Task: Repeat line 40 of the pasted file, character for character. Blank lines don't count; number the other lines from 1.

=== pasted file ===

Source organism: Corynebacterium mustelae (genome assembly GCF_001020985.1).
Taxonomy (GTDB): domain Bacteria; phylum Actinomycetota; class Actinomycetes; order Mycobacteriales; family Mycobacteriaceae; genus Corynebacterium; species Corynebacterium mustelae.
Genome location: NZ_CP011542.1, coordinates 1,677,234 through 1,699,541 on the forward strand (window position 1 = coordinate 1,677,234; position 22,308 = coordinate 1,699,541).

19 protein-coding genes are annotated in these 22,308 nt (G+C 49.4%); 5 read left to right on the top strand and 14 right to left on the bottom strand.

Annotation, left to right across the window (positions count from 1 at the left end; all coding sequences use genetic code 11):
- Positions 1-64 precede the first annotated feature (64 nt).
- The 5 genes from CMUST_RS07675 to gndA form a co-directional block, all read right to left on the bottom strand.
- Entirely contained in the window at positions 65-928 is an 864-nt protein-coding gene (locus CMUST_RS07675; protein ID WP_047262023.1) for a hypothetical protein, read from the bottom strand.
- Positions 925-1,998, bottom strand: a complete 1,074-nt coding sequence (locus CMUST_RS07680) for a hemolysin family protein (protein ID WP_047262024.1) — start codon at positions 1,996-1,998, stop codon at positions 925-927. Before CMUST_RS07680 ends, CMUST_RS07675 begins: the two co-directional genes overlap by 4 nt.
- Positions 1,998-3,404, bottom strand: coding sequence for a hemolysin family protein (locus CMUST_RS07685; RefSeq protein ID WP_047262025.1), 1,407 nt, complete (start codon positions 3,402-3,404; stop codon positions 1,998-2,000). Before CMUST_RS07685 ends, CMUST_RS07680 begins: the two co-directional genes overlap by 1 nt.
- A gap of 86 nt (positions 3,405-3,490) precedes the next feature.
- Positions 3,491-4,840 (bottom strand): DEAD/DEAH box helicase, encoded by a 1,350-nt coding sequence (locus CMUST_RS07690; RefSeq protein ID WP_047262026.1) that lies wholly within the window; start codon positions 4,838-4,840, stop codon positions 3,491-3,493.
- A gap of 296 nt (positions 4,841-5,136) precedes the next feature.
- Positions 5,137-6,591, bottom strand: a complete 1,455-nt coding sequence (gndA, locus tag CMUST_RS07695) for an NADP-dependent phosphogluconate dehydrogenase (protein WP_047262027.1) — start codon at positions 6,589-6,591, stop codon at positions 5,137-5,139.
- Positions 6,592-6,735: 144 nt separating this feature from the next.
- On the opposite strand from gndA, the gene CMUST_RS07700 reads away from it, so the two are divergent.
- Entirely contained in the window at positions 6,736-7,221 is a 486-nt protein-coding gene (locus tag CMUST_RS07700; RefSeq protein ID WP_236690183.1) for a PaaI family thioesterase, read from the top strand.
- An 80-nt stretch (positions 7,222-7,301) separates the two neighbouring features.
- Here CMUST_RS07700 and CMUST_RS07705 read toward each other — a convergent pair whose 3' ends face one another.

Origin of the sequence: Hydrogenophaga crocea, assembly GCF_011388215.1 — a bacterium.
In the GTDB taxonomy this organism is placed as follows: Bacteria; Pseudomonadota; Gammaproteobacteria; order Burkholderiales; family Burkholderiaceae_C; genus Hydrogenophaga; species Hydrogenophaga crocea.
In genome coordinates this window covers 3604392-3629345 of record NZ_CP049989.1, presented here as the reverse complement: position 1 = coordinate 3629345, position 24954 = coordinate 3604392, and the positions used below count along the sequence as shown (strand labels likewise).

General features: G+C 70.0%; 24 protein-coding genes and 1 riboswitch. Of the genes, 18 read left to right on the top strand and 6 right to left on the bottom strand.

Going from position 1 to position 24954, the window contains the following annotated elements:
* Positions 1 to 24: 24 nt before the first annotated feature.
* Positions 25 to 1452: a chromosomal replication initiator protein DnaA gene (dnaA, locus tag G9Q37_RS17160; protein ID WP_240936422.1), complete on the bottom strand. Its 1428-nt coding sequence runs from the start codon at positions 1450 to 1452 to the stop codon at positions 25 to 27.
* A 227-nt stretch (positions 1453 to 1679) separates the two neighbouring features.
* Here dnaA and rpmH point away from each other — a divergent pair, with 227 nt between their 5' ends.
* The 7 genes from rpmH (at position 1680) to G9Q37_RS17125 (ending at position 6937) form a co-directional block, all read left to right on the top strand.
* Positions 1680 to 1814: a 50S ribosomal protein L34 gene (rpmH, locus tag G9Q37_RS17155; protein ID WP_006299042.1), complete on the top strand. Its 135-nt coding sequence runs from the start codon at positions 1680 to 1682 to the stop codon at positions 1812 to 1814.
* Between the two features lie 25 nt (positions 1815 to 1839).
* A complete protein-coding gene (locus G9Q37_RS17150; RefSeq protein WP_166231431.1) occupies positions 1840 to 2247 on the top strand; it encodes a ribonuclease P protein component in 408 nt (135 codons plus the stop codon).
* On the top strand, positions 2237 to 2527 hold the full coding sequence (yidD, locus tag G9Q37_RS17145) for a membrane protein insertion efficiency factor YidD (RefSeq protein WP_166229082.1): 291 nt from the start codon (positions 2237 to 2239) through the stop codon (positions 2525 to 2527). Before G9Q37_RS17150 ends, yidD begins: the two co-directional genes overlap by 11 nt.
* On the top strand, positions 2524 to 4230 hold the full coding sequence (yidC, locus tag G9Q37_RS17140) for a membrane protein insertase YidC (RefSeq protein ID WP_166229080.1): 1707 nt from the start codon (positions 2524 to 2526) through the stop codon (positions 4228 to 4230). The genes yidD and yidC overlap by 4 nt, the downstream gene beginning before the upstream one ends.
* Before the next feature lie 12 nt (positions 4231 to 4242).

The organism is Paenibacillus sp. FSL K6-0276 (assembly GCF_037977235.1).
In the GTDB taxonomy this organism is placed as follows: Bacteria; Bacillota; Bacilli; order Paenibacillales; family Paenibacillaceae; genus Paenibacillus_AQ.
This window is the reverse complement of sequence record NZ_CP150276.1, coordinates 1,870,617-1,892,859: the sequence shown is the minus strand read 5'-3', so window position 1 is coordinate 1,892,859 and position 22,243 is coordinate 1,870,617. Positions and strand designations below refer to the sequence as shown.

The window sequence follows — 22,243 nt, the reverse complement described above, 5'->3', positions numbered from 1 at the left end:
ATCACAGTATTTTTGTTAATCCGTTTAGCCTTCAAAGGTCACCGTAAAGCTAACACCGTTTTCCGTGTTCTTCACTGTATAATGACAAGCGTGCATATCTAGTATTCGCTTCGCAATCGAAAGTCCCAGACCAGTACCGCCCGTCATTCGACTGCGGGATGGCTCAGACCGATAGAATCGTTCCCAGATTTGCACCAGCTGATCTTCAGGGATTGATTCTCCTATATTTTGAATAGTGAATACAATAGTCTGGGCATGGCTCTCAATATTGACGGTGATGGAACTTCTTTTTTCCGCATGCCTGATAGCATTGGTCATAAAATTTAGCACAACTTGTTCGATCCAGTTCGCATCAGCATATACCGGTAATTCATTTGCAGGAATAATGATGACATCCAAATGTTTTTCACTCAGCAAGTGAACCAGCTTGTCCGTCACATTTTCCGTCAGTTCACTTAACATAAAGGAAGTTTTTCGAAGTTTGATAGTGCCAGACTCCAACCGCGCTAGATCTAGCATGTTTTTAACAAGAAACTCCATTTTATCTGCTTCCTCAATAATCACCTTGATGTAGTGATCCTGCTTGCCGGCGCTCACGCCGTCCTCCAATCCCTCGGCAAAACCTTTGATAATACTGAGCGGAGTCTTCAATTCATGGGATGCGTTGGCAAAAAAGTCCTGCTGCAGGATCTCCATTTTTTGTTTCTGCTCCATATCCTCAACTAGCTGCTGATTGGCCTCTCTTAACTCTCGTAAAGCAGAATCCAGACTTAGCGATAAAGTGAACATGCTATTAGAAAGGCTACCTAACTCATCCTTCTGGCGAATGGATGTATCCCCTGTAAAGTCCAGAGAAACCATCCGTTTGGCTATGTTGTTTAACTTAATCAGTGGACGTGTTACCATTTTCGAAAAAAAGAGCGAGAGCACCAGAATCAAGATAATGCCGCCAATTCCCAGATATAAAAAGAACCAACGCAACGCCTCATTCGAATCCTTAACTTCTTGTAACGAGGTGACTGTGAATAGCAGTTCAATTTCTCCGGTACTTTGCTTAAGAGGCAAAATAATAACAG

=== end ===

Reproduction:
ATCACAGTATTTTTGTTAATCCGTTTAGCCTTCAAAGGTCACCGTAAAGCTAACACCGTTTTCCGTGTTCTTCACTGTATAATGACAAGCGTGCATATCTAGTATTCGCTTCGCAATCGAAAGTCCCAGACCAGTACCGCCCGTCATTCGACTGCGGGATGGCTCAGACCGATAGAATCGTTCCCAGATTTGCACCAGCTGATCTTCAGGGATTGATTCTCCTATATTTTGAATAGTGAATACAATAGTCTGGGCATGGCTCTCAATATTGACGGTGATGGAACTTCTTTTTTCCGCATGCCTGATAGCATTGGTCATAAAATTTAGCACAACTTGTTCGATCCAGTTCGCATCAGCATATACCGGTAATTCATTTGCAGGAATAATGATGACATCCAAATGTTTTTCACTCAGCAAGTGAACCAGCTTGTCCGTCACATTTTCCGTCAGTTCACTTAACATAAAGGAAGTTTTTCGAAGTTTGATAGTGCCAGACTCCAACCGCGCTAGATCTAGCATGTTTTTAACAAGAAACTCCATTTTATCTGCTTCCTCAATAATCACCTTGATGTAGTGATCCTGCTTGCCGGCGCTCACGCCGTCCTCCAATCCCTCGGCAAAACCTTTGATAATACTGAGCGGAGTCTTCAATTCATGGGATGCGTTGGCAAAAAAGTCCTGCTGCAGGATCTCCATTTTTTGTTTCTGCTCCATATCCTCAACTAGCTGCTGATTGGCCTCTCTTAACTCTCGTAAAGCAGAATCCAGACTTAGCGATAAAGTGAACATGCTATTAGAAAGGCTACCTAACTCATCCTTCTGGCGAATGGATGTATCCCCTGTAAAGTCCAGAGAAACCATCCGTTTGGCTATGTTGTTTAACTTAATCAGTGGACGTGTTACCATTTTCGAAAAAAAGAGCGAGAGCACCAGAATCAAGATAATGCCGCCAATTCCCAGATATAAAAAGAACCAACGCAACGCCTCATTCGAATCCTTAACTTCTTGTAACGAGGTGACTGTGAATAGCAGTTCAATTTCTCCGGTACTTTGCTTAAGAGGCAAAATAATAACAG